The man behind Deltron 3030, Handsome Boy Modeling School and the first Gorillaz album, talks about a few of the most influential records ever.

Even as vinyl has exploded as a collector’s item, very few people own original copies of what legendary rap producer Dan the Automator dubs the “two most important breaks in hip hop history.” In this week’s episode of Crate Diggers, he explains the significance of both: “Impeach the President” by the Honey Drippers and “Synthetic Substitution” by Melvin Bliss.

“These two records are the most important breaks in hip hop history. Probably more records have been made off these two records [than any other],” he says, holding a side-by-side framed copy of each record. “The thing about it is, everyone probably gets it off the Ultimate Beats and Breaks or something like that, but very few people have both of these records. I’ve seen a few [versions of “Impeach”] around, and I don’t know if I’ve ever seen “Synthetic Substitution” around, but I know of a couple people who have it. But it’s just a combo—it doesn’t say ‘hip hop history’, it says ‘beat guy history.'”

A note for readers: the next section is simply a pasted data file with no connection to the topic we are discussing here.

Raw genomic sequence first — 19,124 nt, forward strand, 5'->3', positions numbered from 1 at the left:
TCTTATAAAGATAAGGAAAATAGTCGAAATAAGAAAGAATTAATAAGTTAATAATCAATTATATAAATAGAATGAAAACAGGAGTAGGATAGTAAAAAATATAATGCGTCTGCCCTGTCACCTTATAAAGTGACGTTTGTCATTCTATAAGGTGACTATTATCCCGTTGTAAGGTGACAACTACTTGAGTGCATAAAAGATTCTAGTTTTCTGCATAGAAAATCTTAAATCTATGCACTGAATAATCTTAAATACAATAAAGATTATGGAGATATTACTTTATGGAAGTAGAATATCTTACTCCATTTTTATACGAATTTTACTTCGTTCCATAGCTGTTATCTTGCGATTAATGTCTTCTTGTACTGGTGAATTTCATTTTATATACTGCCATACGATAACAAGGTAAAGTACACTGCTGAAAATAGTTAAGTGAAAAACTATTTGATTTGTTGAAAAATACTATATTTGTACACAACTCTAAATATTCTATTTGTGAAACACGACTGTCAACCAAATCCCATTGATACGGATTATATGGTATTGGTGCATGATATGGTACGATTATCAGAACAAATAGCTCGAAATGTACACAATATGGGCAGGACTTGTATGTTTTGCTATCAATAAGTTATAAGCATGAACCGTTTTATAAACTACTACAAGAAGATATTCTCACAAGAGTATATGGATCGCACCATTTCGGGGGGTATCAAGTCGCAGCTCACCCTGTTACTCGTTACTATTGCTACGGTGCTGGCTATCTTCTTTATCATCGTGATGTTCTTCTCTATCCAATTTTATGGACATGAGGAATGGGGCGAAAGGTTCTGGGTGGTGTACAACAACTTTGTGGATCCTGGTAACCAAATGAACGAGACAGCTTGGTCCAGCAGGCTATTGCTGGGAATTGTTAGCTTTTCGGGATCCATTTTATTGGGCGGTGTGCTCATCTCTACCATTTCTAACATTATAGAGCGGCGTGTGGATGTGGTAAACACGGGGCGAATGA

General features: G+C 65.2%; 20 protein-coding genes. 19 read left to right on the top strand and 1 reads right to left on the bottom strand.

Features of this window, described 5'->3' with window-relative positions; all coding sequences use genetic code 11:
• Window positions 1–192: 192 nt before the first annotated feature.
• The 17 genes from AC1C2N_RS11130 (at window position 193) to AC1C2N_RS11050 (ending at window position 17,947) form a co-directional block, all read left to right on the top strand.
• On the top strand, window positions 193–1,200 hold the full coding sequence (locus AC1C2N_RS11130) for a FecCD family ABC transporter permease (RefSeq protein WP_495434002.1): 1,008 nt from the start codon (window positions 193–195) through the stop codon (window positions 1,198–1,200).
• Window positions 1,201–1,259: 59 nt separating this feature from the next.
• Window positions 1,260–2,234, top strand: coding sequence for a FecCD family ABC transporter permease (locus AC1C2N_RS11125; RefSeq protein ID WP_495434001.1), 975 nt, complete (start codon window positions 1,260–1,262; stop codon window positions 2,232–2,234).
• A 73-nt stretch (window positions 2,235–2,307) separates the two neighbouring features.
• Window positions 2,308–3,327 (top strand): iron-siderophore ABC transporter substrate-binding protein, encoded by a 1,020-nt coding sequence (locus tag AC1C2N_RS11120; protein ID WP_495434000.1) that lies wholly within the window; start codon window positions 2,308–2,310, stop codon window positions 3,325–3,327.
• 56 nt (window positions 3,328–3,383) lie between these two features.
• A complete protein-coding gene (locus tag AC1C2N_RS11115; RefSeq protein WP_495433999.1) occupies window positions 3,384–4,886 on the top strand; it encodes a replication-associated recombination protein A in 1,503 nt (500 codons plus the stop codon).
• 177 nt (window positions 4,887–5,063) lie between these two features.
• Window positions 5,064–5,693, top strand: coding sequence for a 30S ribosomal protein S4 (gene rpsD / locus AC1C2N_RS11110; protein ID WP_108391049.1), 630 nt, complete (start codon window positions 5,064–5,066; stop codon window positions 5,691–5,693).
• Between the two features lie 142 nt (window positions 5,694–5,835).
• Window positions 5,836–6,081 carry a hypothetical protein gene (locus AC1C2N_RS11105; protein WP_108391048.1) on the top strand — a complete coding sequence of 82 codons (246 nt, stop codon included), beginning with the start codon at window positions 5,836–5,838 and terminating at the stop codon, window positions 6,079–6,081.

Later in the episode, Dan the Automator—who cooked up for people like Prince Paul, Kool Keith (under his Dr. Octagon pseudonym), Gorillaz and also provided an incubator for people like DJ Shadow—runs through a number of other records that have both personal and historical significance, like Chuck Mangione’s “Feels So Good” and Malcolm McLaren’s “D’ya Like Scratchin’.”



Drew Pierce

Related Posts